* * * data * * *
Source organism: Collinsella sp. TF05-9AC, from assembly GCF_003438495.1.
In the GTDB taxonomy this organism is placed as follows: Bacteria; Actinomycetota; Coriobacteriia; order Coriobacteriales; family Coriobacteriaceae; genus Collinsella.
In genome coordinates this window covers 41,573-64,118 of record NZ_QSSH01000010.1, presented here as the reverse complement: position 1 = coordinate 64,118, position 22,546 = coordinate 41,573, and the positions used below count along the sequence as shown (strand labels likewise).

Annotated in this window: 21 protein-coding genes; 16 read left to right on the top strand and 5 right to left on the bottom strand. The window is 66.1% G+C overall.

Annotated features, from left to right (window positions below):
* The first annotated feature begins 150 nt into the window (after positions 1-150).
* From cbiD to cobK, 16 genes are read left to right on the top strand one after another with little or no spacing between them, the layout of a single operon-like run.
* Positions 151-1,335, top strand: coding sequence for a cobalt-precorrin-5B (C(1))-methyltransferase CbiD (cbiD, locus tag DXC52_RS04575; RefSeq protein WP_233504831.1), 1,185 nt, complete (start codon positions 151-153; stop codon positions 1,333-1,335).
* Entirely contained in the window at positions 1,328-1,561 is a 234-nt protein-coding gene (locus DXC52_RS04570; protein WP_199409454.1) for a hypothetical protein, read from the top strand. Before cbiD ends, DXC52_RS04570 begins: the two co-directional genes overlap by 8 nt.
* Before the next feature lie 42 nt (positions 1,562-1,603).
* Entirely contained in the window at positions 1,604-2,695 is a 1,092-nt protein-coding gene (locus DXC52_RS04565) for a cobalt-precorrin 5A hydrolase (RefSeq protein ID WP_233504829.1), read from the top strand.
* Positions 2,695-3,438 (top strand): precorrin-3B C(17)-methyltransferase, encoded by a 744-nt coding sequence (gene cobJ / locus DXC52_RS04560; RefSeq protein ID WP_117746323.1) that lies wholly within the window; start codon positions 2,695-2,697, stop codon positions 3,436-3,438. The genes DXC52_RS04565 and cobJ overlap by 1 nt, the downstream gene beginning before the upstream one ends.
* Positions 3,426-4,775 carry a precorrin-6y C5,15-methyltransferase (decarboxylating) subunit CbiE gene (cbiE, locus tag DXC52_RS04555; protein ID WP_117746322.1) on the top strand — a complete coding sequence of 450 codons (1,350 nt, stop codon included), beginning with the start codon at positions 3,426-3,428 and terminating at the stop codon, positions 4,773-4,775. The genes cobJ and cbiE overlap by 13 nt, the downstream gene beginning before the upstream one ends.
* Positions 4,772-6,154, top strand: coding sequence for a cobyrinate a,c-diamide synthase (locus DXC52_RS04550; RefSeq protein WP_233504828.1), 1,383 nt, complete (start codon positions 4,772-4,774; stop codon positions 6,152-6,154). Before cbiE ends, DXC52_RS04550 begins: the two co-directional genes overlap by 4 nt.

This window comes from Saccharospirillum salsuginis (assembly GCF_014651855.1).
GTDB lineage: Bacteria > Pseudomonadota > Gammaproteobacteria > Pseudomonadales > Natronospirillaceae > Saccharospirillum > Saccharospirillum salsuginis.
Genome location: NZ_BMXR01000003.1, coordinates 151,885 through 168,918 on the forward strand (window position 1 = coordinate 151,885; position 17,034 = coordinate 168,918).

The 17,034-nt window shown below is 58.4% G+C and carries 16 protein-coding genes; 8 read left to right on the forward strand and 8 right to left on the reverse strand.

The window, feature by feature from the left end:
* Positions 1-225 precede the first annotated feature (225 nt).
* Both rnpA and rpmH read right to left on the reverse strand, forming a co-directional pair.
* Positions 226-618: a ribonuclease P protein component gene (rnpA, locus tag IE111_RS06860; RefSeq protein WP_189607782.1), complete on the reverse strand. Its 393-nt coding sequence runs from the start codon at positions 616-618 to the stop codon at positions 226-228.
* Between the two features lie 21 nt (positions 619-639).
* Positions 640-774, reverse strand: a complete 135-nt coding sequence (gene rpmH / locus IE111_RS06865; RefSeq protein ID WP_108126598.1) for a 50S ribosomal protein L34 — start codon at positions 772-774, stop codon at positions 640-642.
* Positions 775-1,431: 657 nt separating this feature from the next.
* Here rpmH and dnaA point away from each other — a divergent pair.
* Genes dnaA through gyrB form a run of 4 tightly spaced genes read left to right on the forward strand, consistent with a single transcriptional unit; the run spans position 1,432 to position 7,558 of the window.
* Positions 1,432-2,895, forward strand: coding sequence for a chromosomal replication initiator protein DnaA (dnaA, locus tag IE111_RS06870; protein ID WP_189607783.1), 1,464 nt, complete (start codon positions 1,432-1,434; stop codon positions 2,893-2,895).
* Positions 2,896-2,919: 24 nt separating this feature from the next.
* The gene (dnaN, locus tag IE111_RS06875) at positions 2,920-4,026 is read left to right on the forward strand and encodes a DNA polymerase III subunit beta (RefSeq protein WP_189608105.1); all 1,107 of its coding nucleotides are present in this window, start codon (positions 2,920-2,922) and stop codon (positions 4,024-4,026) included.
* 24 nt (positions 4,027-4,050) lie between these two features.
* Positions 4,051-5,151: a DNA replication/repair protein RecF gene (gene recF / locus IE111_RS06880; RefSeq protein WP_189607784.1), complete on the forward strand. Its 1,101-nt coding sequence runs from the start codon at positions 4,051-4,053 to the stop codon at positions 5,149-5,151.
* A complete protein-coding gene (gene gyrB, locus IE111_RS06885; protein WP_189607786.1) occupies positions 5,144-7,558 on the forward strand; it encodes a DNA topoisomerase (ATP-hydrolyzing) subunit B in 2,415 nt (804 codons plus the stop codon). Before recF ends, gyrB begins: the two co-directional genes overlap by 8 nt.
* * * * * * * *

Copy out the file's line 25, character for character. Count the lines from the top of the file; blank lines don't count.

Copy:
* Positions 775-1,431: 657 nt separating this feature from the next.